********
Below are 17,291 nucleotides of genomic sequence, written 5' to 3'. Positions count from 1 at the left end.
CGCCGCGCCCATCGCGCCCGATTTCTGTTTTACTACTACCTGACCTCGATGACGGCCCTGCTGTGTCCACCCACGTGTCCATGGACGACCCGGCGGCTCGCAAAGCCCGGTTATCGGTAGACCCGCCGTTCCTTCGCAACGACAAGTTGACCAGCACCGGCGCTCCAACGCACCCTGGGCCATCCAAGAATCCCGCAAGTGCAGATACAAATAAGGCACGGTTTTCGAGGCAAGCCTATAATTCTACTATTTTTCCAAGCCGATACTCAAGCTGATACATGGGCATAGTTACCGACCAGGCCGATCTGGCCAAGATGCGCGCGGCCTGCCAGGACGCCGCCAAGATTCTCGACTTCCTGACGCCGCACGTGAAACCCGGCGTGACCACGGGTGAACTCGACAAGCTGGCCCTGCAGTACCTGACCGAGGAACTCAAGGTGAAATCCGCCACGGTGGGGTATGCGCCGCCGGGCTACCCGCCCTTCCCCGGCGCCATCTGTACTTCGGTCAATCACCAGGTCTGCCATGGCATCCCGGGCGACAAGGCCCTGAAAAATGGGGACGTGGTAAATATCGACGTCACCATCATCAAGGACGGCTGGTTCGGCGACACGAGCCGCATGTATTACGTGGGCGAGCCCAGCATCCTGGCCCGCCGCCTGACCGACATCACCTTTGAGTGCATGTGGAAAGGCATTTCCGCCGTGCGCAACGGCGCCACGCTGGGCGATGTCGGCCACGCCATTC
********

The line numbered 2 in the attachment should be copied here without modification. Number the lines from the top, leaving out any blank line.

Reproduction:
CGCCGCGCCCATCGCGCCCGATTTCTGTTTTACTACTACCTGACCTCGATGACGGCCCTGCTGTGTCCACCCACGTGTCCATGGACGACCCGGCGGCTCGCAAAGCCCGGTTATCGGTAGACCCGCCGTTCCTTCGCAACGACAAGTTGACCAGCACCGGCGCTCCAACGCACCCTGGGCCATCCAAGAATCCCGCAAGTGCAGATACAAATAAGGCACGGTTTTCGAGGCAAGCCTATAATTCTACTATTTTTCCAAGCCGATACTCAAGCTGATACATGGGCATAGTTACCGACCAGGCCGATCTGGCCAAGATGCGCGCGGCCTGCCAGGACGCCGCCAAGATTCTCGACTTCCTGACGCCGCACGTGAAACCCGGCGTGACCACGGGTGAACTCGACAAGCTGGCCCTGCAGTACCTGACCGAGGAACTCAAGGTGAAATCCGCCACGGTGGGGTATGCGCCGCCGGGCTACCCGCCCTTCCCCGGCGCCATCTGTACTTCGGTCAATCACCAGGTCTGCCATGGCATCCCGGGCGACAAGGCCCTGAAAAATGGGGACGTGGTAAATATCGACGTCACCATCATCAAGGACGGCTGGTTCGGCGACACGAGCCGCATGTATTACGTGGGCGAGCCCAGCATCCTGGCCCGCCGCCTGACCGACATCACCTTTGAGTGCATGTGGAAAGGCATTTCCGCCGTGCGCAACGGCGCCACGCTGGGCGATGTCGGCCACGCCATTC